Anyway, we then proceed to the yoga nidra part. For those of you who don’t know yoga nidra translates loosely to yoga sleep, and it is basically guided meditation for an extended period of time. I actually liked this part. It calmed me (if you are wondering why I was in this class, it was not to impress a girl, I have been trying to remove some of the stress in my life. I figure it can only help my lifting, my professional life, and well every other aspect of my life). When we finished I looked around the room and it dawned on me that I was going to see Napalm Death and Cannibal Corpse that night. Not only that, but I was probably the only person in that room that not only was going to this show, but knew who these bands were. On the other side, when I got to the show, I was pretty sure I was the only person that did a yoga nidra class that day. Other things have cropped up in my head; when I was at the Kemper Museum of Art, I was thinking that I am probably the only guy walking through there that lost a pint of blood from getting hit in the face at a Born of Osiris concert. Or, as I discuss comic books at the comic store I am probably one of the few people buying comics that day that has been to over twenty countries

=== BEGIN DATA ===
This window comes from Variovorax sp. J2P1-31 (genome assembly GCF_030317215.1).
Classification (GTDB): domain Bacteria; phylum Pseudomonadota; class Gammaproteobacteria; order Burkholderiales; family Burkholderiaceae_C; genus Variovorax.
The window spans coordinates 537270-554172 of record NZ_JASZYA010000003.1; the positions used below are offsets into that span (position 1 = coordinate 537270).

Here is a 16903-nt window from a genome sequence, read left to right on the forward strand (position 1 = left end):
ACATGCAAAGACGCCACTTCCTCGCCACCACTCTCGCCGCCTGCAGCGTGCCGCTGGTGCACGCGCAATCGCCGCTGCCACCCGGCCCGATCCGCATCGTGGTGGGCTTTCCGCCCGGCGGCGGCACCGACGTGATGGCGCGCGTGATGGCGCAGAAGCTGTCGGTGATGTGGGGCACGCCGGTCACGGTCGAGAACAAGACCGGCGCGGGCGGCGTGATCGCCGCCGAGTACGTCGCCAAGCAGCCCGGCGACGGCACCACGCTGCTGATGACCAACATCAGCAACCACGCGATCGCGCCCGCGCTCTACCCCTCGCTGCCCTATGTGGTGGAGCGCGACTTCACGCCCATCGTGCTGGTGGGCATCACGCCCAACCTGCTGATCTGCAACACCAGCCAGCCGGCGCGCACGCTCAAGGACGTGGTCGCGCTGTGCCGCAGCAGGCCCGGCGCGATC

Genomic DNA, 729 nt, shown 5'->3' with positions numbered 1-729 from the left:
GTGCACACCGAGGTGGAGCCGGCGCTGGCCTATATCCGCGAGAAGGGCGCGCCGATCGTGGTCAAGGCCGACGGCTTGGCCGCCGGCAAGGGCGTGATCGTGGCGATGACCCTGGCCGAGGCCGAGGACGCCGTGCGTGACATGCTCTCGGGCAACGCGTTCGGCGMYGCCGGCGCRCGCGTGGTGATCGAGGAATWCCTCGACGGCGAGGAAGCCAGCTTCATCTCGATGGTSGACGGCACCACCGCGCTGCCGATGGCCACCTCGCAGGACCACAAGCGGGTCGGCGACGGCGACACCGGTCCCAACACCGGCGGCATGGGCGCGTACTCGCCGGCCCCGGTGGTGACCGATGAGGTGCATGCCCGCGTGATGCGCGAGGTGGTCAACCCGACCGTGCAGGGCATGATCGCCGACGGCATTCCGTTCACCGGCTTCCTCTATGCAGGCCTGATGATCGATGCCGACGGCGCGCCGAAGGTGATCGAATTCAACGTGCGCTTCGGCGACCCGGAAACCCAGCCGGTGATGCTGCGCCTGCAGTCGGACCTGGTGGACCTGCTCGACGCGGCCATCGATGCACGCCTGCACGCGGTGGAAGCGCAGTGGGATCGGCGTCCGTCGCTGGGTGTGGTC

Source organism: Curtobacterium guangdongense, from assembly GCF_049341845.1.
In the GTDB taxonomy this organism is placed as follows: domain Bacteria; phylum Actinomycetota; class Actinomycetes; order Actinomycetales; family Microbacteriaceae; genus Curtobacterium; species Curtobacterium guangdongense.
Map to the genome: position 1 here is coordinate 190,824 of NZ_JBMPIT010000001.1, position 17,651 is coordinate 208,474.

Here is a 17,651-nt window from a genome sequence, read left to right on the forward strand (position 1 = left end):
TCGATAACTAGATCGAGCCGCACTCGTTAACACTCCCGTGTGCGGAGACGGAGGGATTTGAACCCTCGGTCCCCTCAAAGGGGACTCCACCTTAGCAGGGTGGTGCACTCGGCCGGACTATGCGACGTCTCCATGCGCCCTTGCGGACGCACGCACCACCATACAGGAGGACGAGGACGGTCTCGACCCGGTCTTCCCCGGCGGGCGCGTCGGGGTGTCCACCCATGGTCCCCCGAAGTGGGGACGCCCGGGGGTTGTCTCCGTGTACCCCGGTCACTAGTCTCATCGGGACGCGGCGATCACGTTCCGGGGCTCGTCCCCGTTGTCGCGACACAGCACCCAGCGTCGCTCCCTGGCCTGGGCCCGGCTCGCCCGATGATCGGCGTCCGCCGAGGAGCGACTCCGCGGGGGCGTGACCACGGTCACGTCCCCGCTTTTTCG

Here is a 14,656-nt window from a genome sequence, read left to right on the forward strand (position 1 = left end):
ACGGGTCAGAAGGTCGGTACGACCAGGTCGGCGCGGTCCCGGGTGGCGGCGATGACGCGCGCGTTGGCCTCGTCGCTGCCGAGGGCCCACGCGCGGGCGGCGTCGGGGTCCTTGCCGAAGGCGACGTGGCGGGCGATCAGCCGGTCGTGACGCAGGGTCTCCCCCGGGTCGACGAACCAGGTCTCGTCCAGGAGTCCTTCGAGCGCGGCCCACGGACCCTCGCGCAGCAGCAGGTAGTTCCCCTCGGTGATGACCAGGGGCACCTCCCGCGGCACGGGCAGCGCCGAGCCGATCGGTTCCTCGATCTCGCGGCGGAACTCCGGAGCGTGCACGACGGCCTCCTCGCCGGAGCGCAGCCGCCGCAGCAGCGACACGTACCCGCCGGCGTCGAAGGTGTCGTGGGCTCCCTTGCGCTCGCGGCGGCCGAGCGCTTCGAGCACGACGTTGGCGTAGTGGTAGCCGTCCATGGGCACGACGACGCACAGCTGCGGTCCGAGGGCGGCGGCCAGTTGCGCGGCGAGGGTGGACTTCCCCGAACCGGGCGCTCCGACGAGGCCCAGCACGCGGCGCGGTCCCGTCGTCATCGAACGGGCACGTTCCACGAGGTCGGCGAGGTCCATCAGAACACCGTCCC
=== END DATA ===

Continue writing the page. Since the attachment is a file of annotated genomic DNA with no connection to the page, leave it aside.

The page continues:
All these things to me shatter the paradigm that I see myself living in. It’s possible for me to have a ton of interests that seem conflicting, but they make me happy. And, really isn’t happiness the end goal? As a lifter I am starting to realize that there is no archetypal lifter, and there is has no one-way of doing something. I have been able to drop weight by changing my diet in a way that I used to think was stupid. But, at the end of the day, my wilks coefficient is going up (fingers crossed, we’ll see how I do at Bench Press Nationals), which means I am pound for pound a better lifter. I am embracing other things too like meditation and yoga, which feels strange to me because, I never thought a guy with tattoos and a motorcycle would be gleaning as much out of these things as I am. I feel I am becoming a better person, and a lot of it is due to the fact that I am willing to step out of my comfort zone and I’m willing to break some paradigms that have held me back for so long. What I am saying is oft times our perceptions hold us back. This is stupid. We should try new things and be willing to think in different ways. Simply put, we should question things and try to make them our own. If something doesn’t work for us, it doesn’t mean the whole thing is bad; we can take bits and pieces from it and make it work for us. Case in point, I have augmented my diet with vegetarian days, but I am unwilling and unable to give up meat. This means I got something from a new way of thinking, but was still able to hold on to some of my old ways of thinking.